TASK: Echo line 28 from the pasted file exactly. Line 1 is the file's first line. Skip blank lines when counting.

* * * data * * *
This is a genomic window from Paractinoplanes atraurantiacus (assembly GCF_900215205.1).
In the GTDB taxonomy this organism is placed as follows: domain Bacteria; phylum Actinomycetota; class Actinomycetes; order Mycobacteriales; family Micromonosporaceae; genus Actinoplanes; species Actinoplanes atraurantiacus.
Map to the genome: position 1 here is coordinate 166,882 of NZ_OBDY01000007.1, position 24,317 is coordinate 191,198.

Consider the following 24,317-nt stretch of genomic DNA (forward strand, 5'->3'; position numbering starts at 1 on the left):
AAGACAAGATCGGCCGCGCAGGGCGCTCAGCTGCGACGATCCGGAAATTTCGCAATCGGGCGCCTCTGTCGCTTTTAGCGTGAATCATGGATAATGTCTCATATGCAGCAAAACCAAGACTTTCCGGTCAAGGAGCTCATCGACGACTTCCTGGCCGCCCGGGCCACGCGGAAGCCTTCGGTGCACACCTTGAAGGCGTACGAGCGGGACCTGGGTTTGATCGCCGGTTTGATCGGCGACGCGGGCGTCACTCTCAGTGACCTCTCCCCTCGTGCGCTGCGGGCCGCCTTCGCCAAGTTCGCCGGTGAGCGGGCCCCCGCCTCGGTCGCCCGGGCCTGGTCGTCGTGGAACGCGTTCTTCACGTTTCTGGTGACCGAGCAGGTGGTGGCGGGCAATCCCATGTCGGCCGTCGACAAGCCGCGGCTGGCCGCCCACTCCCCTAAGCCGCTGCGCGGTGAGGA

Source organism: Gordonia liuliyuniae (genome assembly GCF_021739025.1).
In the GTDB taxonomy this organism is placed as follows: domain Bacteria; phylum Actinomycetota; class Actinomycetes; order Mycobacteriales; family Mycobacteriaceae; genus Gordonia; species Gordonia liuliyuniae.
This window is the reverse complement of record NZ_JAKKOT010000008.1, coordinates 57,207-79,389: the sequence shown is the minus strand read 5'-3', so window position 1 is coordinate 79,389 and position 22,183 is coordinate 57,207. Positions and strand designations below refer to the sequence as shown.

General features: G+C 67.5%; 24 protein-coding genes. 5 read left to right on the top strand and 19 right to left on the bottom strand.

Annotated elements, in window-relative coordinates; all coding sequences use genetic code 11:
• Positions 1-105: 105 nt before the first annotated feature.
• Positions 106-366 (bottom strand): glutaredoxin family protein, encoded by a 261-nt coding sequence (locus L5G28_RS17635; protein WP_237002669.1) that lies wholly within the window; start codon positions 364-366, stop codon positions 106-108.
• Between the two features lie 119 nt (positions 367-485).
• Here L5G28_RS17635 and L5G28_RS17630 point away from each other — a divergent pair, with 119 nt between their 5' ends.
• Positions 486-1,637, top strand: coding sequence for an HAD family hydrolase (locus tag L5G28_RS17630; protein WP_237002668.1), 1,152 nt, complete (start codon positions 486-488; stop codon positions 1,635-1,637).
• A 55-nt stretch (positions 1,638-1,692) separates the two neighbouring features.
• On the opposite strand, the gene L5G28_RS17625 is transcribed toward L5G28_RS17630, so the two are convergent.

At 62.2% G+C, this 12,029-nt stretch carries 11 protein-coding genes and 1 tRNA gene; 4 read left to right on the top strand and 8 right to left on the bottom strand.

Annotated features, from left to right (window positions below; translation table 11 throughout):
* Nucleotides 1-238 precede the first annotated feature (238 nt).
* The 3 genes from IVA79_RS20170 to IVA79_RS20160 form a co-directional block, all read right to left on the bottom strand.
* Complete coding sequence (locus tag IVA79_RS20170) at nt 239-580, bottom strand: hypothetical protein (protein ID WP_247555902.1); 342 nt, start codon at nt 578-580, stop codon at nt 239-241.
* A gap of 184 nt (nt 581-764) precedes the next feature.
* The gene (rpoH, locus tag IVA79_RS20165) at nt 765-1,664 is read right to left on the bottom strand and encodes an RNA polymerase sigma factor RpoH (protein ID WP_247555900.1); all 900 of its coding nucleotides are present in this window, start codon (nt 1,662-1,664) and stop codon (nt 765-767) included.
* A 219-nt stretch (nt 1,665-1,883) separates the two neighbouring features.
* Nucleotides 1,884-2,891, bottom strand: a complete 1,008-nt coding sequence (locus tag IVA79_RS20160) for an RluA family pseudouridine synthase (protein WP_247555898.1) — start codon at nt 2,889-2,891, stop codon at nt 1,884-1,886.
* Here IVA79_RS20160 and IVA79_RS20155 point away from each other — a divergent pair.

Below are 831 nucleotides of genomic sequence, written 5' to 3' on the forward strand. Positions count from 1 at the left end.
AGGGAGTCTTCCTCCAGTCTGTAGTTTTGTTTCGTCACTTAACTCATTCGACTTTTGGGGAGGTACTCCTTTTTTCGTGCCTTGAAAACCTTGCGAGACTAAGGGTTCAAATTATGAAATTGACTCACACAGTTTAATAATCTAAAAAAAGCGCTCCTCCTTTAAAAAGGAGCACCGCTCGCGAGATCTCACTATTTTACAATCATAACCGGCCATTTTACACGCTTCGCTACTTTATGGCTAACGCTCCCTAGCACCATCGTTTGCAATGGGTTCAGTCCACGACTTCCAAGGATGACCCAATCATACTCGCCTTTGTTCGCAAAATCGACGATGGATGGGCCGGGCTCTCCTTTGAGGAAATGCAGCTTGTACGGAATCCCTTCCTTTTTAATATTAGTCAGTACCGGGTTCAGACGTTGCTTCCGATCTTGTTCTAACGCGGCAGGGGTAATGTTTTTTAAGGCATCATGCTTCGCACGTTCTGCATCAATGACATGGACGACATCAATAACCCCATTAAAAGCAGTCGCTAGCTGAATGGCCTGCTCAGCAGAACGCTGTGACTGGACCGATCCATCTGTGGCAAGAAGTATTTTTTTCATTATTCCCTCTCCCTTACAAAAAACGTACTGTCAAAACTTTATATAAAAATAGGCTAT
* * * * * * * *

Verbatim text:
Below are 831 nucleotides of genomic sequence, written 5' to 3' on the forward strand. Positions count from 1 at the left end.